Martin Luther King 's Letter From Birmingham Jail

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Aristotle, a famous philosopher once said: “ It is absurd to hold that a man ought to be ashamed of being unable to defend himself with his limbs but not of being unable to defend himself with speech and reason, when the use of reason is more distinctive of a human being than the use of his limbs” (Aristotle). He believed that rhetoric was more powerful than fists would ever be. Another man, a very influential social activist, shared the same ideals, preaching to his people to fight for their freedom with words and not their fists. Martin Luther King Jr. used the power of rhetoric during the civil rights movement to gain equality for the black community. MLK was a master of rhetoric and used his knowledge of proper arguments to sway the…show more content…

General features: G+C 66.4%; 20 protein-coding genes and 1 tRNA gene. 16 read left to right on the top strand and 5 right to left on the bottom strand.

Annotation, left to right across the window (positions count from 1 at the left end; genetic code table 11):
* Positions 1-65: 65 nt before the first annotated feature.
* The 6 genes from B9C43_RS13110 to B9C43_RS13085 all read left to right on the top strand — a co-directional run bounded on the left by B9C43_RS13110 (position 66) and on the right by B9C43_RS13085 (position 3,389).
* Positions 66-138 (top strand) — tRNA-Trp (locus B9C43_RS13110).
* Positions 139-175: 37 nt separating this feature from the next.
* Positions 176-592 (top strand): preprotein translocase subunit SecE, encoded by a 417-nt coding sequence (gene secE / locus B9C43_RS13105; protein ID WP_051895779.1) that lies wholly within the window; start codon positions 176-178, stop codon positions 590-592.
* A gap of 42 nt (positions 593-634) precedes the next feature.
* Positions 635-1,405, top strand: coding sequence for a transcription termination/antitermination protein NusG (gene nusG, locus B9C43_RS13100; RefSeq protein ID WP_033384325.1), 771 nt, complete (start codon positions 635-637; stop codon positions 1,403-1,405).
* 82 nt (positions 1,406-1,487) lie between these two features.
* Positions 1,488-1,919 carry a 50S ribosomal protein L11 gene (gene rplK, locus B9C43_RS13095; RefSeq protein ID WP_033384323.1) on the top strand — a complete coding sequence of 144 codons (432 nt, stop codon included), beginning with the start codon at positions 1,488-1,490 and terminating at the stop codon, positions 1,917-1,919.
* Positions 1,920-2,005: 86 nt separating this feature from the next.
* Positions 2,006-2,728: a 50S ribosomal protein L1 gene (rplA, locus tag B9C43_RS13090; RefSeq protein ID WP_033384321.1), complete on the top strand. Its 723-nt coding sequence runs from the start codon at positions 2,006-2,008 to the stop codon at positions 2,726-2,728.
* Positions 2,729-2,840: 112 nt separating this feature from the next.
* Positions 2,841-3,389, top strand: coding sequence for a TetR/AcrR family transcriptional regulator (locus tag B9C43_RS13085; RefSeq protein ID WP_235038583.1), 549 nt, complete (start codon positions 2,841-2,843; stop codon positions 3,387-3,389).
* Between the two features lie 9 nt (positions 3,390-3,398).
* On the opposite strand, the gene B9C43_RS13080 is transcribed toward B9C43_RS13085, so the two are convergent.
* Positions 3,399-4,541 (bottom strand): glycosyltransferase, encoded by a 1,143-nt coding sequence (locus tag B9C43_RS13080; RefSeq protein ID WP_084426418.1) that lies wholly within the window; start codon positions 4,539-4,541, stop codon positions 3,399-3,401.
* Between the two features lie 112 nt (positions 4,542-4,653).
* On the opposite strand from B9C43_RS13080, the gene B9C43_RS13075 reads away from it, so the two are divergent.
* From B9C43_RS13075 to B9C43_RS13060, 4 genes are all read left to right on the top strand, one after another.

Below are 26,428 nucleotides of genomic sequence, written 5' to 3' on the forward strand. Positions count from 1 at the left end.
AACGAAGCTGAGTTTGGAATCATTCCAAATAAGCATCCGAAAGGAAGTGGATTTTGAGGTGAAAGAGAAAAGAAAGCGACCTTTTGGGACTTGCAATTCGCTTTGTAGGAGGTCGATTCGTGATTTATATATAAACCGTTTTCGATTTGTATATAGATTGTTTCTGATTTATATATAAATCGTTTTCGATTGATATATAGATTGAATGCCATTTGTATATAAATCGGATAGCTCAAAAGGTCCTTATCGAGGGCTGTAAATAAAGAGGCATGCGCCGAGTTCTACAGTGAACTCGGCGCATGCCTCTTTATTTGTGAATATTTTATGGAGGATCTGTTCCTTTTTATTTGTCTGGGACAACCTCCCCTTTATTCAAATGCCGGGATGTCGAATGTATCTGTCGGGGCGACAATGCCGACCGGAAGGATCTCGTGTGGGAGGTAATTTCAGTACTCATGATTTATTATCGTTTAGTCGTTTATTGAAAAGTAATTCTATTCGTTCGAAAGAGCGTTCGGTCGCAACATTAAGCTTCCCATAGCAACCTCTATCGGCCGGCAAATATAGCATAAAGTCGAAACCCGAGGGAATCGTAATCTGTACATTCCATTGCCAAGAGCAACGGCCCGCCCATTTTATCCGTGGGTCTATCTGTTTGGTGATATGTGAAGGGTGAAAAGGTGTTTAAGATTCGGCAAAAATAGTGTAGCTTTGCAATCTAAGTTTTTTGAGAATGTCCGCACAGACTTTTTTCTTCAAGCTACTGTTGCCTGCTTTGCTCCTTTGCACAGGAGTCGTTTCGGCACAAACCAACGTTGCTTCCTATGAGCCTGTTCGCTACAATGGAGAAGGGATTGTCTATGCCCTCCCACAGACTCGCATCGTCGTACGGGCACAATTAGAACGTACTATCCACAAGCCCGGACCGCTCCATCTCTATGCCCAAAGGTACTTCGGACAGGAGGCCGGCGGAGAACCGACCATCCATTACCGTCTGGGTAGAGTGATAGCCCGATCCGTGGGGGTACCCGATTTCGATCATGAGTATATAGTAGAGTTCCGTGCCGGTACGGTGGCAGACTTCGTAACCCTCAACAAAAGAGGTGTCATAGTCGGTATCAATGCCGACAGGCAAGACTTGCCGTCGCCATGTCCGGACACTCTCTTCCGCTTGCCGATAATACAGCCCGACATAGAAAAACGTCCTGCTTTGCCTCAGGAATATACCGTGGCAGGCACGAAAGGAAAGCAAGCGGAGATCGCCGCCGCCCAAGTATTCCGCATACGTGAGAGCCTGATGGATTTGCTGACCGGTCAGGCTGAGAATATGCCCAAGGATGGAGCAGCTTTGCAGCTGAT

The Roman Empire fell in 476 C.E. after being conquered by Odoacer, a Germanic leader. Part of the reason the Roman Empire fell was their mistreatment of Christians, who, towards the end of the empire, made up a large portion of the Roman population. King reveals his supposition that the Jim Crow laws and the current racist society will fall away. This also brings into question whether he is trying to evoke guilt among the clergymen. When he compares the persecution of Christians to that of blacks, he is reminding the clergymen that their people were also discriminated against at one point in history, which exposes a hypocrisy where the persecuted become the persecutors. He demonstrates that he has a superior understanding of the values of Christianity and their history by exposing incongruencies within the church as well as their hypocrisy. Describing the devotion of Christians when they truly lived for god instead of for society, MLK demonstrates a complex interpretation of not only the past but current society. He marvels at a time when “Christians rejoiced at being deemed worthy to suffer for what they believed” and “the church was not merely” a vessel that “recorded the ideas and principles of popular opinions” but a catalyst that “transformed the mores of society” (King). King expresses disappointment that the church has become nothing more
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